I'm looking to try a triathlon, and in preparation I've started swimming at a local 25/50m pool (lane lines put in different ways on different days). The triathlon swim is 800m; I've done that distance in the 25m pool in ~13 minutes and ~15 minutes in the 50m pool. Does anyone have a rough sense of how pool times convert to open water swim times?

Also could anyone with experience in both environments comment on the differences between pool swims and open water swims? I read somewhere about 'drafting' in open water, how effective is this technique?

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It's hard to compare pool times to open water because there are a lot of differences in the environment that change (such as wind, waves, current, temperature, etc). For the pointy end swimmers (The ones that will be first out of the water), there isn't that much of a dropoff in the actual swimming time. The difference in a pool swim is mostly due to being able to push off the walls at the 25/50 mark.

The less experienced you are, the greater the difference will be. Since you have ~ a 15 min swim time for an 800 (Which is a decent time), I would guesstimate you will be able to do the swim in a lake environment in about 18-20 minutes. The variance will be on how well you swim without lane lines, how well you sight, and if you get nervous/tense in the open water (As well as weather conditions race day such as wind/waves).

The major differences will be:

  1. Temperature: Most of the time the lake/ocean will be much colder than a typical pool. If you swim in a competitive temperature pool then the difference will be much less. Most commercial pools are 80+ for degrees, competitive down around 75 degrees, and lakes usually run between 65-80 depending on depth, time of year and geographic location. (For example, the shallow, man made lake near me in Arizona that hosts a lot of triathlons is not wet suit legal for most summer events, as it is too hot).
  2. Visibility - You will rarely ever have as much visibility in a lake/ocean as you do a pool. Most of the time it will be in the range of a few feet.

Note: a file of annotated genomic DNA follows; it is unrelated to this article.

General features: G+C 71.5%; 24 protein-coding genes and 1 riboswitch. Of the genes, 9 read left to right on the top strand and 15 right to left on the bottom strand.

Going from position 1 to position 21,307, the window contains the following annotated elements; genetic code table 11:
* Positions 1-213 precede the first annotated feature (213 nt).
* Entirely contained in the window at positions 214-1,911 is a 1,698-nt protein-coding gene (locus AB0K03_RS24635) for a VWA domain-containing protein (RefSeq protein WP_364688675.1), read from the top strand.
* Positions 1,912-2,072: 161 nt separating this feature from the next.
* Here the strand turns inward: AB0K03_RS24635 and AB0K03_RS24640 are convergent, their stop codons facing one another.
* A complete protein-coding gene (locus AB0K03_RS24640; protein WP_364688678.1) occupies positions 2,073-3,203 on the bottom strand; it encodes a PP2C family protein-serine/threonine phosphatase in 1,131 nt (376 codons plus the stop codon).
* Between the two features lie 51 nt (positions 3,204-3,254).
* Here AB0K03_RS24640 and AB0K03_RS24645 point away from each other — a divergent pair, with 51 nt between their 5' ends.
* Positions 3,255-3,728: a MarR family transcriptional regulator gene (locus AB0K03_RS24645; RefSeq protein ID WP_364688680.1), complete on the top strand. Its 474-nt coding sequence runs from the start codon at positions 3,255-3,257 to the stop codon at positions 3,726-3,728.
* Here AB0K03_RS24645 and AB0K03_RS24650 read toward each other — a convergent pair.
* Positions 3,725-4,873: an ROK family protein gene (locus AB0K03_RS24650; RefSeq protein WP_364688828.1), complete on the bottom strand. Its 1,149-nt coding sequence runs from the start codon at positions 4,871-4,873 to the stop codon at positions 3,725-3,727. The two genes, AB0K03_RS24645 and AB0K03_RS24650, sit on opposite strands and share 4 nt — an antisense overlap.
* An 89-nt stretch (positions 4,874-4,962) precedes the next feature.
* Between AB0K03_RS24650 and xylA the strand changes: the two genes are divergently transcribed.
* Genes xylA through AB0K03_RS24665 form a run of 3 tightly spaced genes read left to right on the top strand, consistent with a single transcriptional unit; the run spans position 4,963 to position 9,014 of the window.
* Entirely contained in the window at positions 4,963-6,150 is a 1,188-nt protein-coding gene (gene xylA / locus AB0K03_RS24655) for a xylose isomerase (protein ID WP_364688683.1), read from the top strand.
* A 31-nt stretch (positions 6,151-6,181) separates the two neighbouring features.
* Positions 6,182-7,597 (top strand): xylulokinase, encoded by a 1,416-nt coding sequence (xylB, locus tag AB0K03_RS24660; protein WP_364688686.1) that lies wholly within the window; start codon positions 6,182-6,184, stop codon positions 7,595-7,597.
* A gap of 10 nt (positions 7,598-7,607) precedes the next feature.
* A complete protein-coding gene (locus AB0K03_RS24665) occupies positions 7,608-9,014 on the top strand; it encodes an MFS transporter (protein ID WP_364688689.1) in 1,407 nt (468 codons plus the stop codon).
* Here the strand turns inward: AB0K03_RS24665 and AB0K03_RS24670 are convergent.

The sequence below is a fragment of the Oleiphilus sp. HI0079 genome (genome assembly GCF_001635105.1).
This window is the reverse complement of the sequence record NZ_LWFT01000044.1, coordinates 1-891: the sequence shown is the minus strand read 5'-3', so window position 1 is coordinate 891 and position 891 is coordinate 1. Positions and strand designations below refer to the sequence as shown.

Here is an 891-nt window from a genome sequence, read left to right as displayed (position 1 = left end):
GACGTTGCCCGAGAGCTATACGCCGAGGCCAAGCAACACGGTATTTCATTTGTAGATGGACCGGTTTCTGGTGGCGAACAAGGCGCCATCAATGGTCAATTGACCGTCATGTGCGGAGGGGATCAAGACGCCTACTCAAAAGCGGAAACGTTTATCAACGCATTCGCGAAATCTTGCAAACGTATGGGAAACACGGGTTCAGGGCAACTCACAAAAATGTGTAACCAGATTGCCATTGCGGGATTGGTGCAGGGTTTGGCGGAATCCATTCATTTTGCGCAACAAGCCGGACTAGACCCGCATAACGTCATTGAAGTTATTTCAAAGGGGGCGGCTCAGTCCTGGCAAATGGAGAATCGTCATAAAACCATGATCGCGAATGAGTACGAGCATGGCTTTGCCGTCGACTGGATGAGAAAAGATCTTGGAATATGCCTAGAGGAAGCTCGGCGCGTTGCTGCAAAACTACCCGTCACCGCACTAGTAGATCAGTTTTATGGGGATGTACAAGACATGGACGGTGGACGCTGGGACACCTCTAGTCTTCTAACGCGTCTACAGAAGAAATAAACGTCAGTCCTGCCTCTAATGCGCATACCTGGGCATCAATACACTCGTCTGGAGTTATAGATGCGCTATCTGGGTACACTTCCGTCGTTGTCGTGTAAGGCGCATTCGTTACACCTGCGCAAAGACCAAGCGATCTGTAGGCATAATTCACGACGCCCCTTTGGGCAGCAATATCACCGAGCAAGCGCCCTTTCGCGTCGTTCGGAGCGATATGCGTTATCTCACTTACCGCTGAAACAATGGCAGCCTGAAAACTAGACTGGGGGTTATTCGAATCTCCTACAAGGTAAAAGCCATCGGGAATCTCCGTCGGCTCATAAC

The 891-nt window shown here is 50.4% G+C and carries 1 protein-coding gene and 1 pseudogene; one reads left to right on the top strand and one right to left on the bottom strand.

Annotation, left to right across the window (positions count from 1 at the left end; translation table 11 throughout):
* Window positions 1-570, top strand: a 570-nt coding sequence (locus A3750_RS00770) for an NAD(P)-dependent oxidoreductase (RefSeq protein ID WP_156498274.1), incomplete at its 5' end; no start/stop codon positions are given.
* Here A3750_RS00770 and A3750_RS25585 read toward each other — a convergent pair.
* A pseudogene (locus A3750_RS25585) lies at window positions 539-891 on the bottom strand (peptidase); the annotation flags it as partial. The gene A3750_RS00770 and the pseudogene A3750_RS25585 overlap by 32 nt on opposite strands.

3. Waves - Even a lake swim will have wavelets and/or waves, especially if there is a wind. These will tend to push you off course, can interfere with breathing, and require a lot more effort if they are of any size.
  4. Sighting - You will need to do a modified stroke every so often to make sure that you are still swimming in a straight line. Very few swimmers can swim straight without guides. One way to check your tendency is to swim in a lane with your eyes closed. Count how many strokes before you hit a lane line. That's how many strokes you want to take between picking your head up to look. The better you are at this technique, the less time you will lose.

As far as drafting, it's very effective. You want to be more to the side than directly behind, because of the bow wave effect, but even following toes can help. However, if you find yourself constantly tapping their feet, you need to get out of the draft and find faster feet. Even in a pool, if you watch high level competitions, competitors will hug the lane line to get as much draft effect as they can if they are behind.

I would recommend getting out and doing open water swims as practice, and seriously consider a wetsuit. A wetsuit is like legal cheating for swimming. However, don't do it for the first time on a race day. A swimming wetsuit (Don't borrow a surfing one) fits very tight, and can produce hyperventilation and claustrophobia if you're not used to it). As far as workouts, practice doing a short 100m sprint, and then the rest of the distance straight, with occasional sprint surges of 10-15m every so often. This will simulate your race environment, with the start, surging to find feet or drop people, etc.

  • All of your answers were helpful so far. Well written (+1)
    – Prasanna
    Commented Apr 27, 2017 at 9:28

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